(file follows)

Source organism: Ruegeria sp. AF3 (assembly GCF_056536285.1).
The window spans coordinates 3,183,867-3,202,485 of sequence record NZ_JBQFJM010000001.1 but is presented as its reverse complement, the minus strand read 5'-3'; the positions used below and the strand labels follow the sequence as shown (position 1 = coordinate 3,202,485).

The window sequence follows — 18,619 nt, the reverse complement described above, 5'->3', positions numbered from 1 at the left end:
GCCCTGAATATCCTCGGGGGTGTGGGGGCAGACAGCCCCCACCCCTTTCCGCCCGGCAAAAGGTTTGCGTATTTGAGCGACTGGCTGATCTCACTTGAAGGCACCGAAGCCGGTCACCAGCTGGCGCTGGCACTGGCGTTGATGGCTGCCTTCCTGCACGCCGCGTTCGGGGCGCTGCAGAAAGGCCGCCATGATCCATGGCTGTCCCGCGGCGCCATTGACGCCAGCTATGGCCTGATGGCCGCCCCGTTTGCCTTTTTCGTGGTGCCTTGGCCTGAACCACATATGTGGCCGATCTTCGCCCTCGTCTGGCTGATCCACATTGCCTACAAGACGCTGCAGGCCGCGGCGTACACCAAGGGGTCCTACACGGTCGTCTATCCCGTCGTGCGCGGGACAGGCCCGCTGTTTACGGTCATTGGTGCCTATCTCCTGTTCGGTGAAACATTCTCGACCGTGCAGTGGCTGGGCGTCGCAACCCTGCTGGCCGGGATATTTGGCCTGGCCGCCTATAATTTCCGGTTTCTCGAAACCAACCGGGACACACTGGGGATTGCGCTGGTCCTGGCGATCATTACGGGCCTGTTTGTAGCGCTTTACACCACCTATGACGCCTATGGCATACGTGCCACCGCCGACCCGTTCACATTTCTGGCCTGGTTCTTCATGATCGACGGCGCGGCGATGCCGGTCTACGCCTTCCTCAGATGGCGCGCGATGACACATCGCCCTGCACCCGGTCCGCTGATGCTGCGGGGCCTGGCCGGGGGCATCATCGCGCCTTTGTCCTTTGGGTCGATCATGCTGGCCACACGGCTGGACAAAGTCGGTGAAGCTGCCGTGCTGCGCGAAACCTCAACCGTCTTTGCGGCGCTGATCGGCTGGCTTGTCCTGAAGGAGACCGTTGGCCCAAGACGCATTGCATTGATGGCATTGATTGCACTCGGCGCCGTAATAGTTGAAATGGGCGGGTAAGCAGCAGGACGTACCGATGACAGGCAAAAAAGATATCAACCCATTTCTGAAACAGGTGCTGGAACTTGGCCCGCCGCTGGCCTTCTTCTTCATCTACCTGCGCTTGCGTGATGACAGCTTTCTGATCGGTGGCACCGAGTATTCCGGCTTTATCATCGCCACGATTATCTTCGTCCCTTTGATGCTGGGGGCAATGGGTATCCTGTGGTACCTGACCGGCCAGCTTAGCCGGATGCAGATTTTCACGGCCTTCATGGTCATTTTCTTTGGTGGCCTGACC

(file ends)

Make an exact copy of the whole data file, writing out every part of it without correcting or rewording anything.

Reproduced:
Source organism: Ruegeria sp. AF3 (assembly GCF_056536285.1).
The window spans coordinates 3,183,867-3,202,485 of sequence record NZ_JBQFJM010000001.1 but is presented as its reverse complement, the minus strand read 5'-3'; the positions used below and the strand labels follow the sequence as shown (position 1 = coordinate 3,202,485).

The window sequence follows — 18,619 nt, the reverse complement described above, 5'->3', positions numbered from 1 at the left end:
GCCCTGAATATCCTCGGGGGTGTGGGGGCAGACAGCCCCCACCCCTTTCCGCCCGGCAAAAGGTTTGCGTATTTGAGCGACTGGCTGATCTCACTTGAAGGCACCGAAGCCGGTCACCAGCTGGCGCTGGCACTGGCGTTGATGGCTGCCTTCCTGCACGCCGCGTTCGGGGCGCTGCAGAAAGGCCGCCATGATCCATGGCTGTCCCGCGGCGCCATTGACGCCAGCTATGGCCTGATGGCCGCCCCGTTTGCCTTTTTCGTGGTGCCTTGGCCTGAACCACATATGTGGCCGATCTTCGCCCTCGTCTGGCTGATCCACATTGCCTACAAGACGCTGCAGGCCGCGGCGTACACCAAGGGGTCCTACACGGTCGTCTATCCCGTCGTGCGCGGGACAGGCCCGCTGTTTACGGTCATTGGTGCCTATCTCCTGTTCGGTGAAACATTCTCGACCGTGCAGTGGCTGGGCGTCGCAACCCTGCTGGCCGGGATATTTGGCCTGGCCGCCTATAATTTCCGGTTTCTCGAAACCAACCGGGACACACTGGGGATTGCGCTGGTCCTGGCGATCATTACGGGCCTGTTTGTAGCGCTTTACACCACCTATGACGCCTATGGCATACGTGCCACCGCCGACCCGTTCACATTTCTGGCCTGGTTCTTCATGATCGACGGCGCGGCGATGCCGGTCTACGCCTTCCTCAGATGGCGCGCGATGACACATCGCCCTGCACCCGGTCCGCTGATGCTGCGGGGCCTGGCCGGGGGCATCATCGCGCCTTTGTCCTTTGGGTCGATCATGCTGGCCACACGGCTGGACAAAGTCGGTGAAGCTGCCGTGCTGCGCGAAACCTCAACCGTCTTTGCGGCGCTGATCGGCTGGCTTGTCCTGAAGGAGACCGTTGGCCCAAGACGCATTGCATTGATGGCATTGATTGCACTCGGCGCCGTAATAGTTGAAATGGGCGGGTAAGCAGCAGGACGTACCGATGACAGGCAAAAAAGATATCAACCCATTTCTGAAACAGGTGCTGGAACTTGGCCCGCCGCTGGCCTTCTTCTTCATCTACCTGCGCTTGCGTGATGACAGCTTTCTGATCGGTGGCACCGAGTATTCCGGCTTTATCATCGCCACGATTATCTTCGTCCCTTTGATGCTGGGGGCAATGGGTATCCTGTGGTACCTGACCGGCCAGCTTAGCCGGATGCAGATTTTCACGGCCTTCATGGTCATTTTCTTTGGTGGCCTGACC